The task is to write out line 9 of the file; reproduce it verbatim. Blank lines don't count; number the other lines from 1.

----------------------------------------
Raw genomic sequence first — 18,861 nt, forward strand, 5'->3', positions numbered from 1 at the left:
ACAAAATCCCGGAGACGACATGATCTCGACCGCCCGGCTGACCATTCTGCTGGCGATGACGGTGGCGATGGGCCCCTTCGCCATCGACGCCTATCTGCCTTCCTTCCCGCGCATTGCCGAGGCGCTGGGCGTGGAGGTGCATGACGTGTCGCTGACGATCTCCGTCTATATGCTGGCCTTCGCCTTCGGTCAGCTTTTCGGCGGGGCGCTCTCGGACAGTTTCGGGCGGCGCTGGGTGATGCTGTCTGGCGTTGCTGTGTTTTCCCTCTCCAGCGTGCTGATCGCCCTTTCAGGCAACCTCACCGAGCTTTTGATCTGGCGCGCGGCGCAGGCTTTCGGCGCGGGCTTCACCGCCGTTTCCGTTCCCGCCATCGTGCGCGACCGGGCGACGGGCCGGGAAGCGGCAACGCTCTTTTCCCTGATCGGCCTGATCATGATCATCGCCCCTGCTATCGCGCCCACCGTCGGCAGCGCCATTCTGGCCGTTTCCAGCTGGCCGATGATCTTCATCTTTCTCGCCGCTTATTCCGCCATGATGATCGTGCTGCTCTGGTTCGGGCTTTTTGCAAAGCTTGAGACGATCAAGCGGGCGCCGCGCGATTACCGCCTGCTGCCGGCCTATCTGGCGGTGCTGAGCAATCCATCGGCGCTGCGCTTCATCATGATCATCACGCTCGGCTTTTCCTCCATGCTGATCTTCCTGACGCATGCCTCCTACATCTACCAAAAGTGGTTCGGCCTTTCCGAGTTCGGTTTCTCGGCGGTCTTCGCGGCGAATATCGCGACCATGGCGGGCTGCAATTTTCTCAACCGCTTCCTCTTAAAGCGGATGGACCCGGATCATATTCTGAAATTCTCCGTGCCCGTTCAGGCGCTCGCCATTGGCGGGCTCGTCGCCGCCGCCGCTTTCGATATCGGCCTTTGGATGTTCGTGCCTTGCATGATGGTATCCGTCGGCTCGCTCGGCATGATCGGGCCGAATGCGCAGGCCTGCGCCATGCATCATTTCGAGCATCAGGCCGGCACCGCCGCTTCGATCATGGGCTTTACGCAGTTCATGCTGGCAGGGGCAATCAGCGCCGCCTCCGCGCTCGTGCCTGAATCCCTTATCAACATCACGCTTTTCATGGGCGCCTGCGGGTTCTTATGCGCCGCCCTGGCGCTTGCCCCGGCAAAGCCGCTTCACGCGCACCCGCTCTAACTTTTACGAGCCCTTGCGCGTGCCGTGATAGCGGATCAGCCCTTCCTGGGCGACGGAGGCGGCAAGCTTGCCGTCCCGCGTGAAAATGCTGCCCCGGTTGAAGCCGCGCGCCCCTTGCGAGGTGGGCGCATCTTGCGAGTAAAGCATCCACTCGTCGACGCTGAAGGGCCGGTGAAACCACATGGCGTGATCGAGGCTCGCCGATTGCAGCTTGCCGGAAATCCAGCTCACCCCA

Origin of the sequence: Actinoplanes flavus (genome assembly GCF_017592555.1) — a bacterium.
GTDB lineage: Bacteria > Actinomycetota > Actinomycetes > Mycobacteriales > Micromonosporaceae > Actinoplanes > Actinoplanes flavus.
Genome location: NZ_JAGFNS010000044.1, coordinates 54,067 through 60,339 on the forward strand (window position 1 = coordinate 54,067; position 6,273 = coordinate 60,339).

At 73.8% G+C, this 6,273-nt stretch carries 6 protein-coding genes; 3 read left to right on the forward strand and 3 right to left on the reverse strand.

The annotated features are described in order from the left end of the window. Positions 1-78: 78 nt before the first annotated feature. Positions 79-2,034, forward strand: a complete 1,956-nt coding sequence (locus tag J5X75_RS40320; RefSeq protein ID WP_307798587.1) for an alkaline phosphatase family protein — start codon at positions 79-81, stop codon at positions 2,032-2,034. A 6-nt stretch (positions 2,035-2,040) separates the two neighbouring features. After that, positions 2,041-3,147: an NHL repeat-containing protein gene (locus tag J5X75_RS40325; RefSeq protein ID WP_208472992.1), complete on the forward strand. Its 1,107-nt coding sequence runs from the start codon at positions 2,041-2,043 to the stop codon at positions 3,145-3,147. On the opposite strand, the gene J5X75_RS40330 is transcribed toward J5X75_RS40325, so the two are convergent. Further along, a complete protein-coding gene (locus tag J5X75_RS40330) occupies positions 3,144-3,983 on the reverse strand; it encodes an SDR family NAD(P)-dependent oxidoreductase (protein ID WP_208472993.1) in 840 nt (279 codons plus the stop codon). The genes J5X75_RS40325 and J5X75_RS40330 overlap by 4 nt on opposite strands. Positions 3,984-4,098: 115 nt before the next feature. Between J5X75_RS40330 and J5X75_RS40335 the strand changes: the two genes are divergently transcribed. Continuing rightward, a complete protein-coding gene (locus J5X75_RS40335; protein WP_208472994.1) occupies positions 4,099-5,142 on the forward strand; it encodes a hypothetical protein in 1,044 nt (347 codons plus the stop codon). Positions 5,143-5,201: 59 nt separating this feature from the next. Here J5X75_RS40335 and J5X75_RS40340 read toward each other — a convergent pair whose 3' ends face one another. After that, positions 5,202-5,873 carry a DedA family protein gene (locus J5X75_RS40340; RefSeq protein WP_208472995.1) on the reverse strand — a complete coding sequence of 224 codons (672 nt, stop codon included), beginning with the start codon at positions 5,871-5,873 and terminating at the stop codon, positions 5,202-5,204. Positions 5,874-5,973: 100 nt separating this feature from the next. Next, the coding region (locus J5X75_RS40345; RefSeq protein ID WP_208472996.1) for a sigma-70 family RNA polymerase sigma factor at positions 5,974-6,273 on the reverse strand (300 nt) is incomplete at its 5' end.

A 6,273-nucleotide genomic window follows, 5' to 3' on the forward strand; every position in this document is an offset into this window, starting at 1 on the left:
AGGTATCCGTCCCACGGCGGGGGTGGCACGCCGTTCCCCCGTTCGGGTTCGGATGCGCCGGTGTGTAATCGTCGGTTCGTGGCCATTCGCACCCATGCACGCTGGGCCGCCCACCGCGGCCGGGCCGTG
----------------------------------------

AGGTATCCGTCCCACGGCGGGGGTGGCACGCCGTTCCCCCGTTCGGGTTCGGATGCGCCGGTGTGTAATCGTCGGTTCGTGGCCATTCGCACCCATGCACGCTGGGCCGCCCACCGCGGCCGGGCCGTG